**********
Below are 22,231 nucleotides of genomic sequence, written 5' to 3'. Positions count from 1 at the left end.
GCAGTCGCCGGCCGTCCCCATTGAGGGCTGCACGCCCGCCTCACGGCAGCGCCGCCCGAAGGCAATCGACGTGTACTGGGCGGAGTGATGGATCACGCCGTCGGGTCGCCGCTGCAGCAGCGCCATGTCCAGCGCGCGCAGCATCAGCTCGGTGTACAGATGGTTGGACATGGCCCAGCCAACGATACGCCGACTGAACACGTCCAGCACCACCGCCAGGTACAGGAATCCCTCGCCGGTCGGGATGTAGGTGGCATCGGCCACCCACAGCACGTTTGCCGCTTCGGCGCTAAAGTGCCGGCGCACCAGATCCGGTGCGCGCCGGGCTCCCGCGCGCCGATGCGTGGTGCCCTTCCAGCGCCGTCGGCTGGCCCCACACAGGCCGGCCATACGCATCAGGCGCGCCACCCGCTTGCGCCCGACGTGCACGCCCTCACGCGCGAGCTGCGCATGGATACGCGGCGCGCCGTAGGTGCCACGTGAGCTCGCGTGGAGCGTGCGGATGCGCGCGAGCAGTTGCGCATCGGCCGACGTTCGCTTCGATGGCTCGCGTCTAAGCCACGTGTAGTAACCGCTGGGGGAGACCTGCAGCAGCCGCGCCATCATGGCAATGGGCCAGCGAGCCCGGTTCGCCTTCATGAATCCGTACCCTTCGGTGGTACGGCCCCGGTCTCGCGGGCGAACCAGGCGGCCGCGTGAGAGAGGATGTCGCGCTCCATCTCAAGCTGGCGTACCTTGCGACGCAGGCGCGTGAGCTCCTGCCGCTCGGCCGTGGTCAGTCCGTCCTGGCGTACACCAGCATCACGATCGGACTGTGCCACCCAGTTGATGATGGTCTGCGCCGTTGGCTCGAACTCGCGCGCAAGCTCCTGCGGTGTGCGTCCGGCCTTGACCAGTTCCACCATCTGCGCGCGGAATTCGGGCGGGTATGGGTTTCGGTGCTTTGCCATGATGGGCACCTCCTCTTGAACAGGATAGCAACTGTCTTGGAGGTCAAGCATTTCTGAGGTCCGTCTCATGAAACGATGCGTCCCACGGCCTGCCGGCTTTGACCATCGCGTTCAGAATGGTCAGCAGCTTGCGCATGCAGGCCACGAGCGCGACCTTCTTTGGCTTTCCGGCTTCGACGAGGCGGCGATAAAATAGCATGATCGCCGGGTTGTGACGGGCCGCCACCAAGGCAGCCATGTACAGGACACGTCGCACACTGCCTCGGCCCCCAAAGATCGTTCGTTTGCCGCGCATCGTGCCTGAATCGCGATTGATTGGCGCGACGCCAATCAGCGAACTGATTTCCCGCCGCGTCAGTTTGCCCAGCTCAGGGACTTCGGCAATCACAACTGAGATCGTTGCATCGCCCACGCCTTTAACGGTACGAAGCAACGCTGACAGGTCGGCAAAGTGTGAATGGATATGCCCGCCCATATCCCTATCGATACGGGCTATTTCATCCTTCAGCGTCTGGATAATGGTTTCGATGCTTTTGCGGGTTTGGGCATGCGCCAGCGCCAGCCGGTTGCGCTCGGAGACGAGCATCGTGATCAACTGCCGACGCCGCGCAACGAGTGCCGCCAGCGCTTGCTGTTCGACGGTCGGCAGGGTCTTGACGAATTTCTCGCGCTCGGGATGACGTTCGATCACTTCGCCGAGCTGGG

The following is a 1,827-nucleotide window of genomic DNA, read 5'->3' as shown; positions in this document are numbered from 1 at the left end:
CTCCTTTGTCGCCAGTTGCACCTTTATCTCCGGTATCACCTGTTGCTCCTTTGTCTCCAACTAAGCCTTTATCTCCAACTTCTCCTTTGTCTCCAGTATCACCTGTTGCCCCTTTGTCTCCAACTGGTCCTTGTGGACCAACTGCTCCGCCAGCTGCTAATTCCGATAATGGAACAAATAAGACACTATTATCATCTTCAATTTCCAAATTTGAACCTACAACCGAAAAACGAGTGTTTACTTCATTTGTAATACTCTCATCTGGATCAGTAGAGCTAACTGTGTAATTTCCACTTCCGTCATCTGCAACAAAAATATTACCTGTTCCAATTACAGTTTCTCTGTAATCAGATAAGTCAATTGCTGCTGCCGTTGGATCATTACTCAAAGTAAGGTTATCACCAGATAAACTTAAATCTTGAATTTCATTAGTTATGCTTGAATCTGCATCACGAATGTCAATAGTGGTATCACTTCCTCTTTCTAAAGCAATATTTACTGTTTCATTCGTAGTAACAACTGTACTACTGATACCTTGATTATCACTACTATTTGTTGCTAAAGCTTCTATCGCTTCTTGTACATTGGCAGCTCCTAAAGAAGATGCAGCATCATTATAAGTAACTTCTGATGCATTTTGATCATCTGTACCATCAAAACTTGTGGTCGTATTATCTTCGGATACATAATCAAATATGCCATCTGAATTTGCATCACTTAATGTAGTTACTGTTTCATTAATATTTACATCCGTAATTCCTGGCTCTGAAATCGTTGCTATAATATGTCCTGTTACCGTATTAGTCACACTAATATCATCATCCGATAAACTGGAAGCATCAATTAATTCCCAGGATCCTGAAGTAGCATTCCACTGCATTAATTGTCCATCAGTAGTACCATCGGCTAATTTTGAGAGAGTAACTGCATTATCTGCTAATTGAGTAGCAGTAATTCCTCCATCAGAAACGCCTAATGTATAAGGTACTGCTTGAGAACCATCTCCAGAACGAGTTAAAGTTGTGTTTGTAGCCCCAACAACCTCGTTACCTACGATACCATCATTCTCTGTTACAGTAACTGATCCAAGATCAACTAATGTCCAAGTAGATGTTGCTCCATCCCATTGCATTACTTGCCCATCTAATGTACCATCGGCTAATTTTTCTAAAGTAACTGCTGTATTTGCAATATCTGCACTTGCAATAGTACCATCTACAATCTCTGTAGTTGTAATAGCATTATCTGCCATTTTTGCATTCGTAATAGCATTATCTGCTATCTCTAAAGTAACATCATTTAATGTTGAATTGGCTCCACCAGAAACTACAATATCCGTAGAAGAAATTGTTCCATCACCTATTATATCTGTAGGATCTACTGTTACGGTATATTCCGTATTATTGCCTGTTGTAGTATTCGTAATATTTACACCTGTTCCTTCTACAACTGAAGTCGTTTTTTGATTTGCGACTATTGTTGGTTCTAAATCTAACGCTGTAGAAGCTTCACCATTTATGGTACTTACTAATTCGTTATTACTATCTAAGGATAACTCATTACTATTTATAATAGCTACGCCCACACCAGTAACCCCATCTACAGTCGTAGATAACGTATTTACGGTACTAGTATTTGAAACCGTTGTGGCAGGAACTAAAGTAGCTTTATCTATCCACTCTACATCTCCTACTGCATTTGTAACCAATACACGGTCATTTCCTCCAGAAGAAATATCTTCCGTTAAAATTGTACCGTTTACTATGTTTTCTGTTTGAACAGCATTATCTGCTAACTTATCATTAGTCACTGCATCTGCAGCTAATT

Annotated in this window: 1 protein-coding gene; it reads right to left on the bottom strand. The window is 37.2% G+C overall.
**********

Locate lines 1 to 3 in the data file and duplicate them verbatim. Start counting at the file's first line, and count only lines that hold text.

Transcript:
Below are 22,231 nucleotides of genomic sequence, written 5' to 3'. Positions count from 1 at the left end.
GCAGTCGCCGGCCGTCCCCATTGAGGGCTGCACGCCCGCCTCACGGCAGCGCCGCCCGAAGGCAATCGACGTGTACTGGGCGGAGTGATGGATCACGCCGTCGGGTCGCCGCTGCAGCAGCGCCATGTCCAGCGCGCGCAGCATCAGCTCGGTGTACAGATGGTTGGACATGGCCCAGCCAACGATACGCCGACTGAACACGTCCAGCACCACCGCCAGGTACAGGAATCCCTCGCCGGTCGGGATGTAGGTGGCATCGGCCACCCACAGCACGTTTGCCGCTTCGGCGCTAAAGTGCCGGCGCACCAGATCCGGTGCGCGCCGGGCTCCCGCGCGCCGATGCGTGGTGCCCTTCCAGCGCCGTCGGCTGGCCCCACACAGGCCGGCCATACGCATCAGGCGCGCCACCCGCTTGCGCCCGACGTGCACGCCCTCACGCGCGAGCTGCGCATGGATACGCGGCGCGCCGTAGGTGCCACGTGAGCTCGCGTGGAGCGTGCGGATGCGCGCGAGCAGTTGCGCATCGGCCGACGTTCGCTTCGATGGCTCGCGTCTAAGCCACGTGTAGTAACCGCTGGGGGAGACCTGCAGCAGCCGCGCCATCATGGCAATGGGCCAGCGAGCCCGGTTCGCCTTCATGAATCCGTACCCTTCGGTGGTACGGCCCCGGTCTCGCGGGCGAACCAGGCGGCCGCGTGAGAGAGGATGTCGCGCTCCATCTCAAGCTGGCGTACCTTGCGACGCAGGCGCGTGAGCTCCTGCCGCTCGGCCGTGGTCAGTCCGTCCTGGCGTACACCAGCATCACGATCGGACTGTGCCACCCAGTTGATGATGGTCTGCGCCGTTGGCTCGAACTCGCGCGCAAGCTCCTGCGGTGTGCGTCCGGCCTTGACCAGTTCCACCATCTGCGCGCGGAATTCGGGCGGGTATGGGTTTCGGTGCTTTGCCATGATGGGCACCTCCTCTTGAACAGGATAGCAACTGTCTTGGAGGTCAAGCATTTCTGAGGTCCGTCTCATGAAACGATGCGTCCCACGGCCTGCCGGCTTTGACCATCGCGTTCAGAATGGTCAGCAGCTTGCGCATGCAGGCCACGAGCGCGACCTTCTTTGGCTTTCCGGCTTCGACGAGGCGGCGATAAAATAGCATGATCGCCGGGTTGTGACGGGCCGCCACCAAGGCAGCCATGTACAGGACACGTCGCACACTGCCTCGGCCCCCAAAGATCGTTCGTTTGCCGCGCATCGTGCCTGAATCGCGATTGATTGGCGCGACGCCAATCAGCGAACTGATTTCCCGCCGCGTCAGTTTGCCCAGCTCAGGGACTTCGGCAATCACAACTGAGATCGTTGCATCGCCCACGCCTTTAACGGTACGAAGCAACGCTGACAGGTCGGCAAAGTGTGAATGGATATGCCCGCCCATATCCCTATCGATACGGGCTATTTCATCCTTCAGCGTCTGGATAATGGTTTCGATGCTTTTGCGGGTTTGGGCATGCGCCAGCGCCAGCCGGTTGCGCTCGGAGACGAGCATCGTGATCAACTGCCGACGCCGCGCAACGAGTGCCGCCAGCGCTTGCTGTTCGACGGTCGGCAGGGTCTTGACGAATTTCTCGCGCTCGGGATGACGTTCGATCACTTCGCCGAGCTGGG

The following is a 1,827-nucleotide window of genomic DNA, read 5'->3' as shown; positions in this document are numbered from 1 at the left end: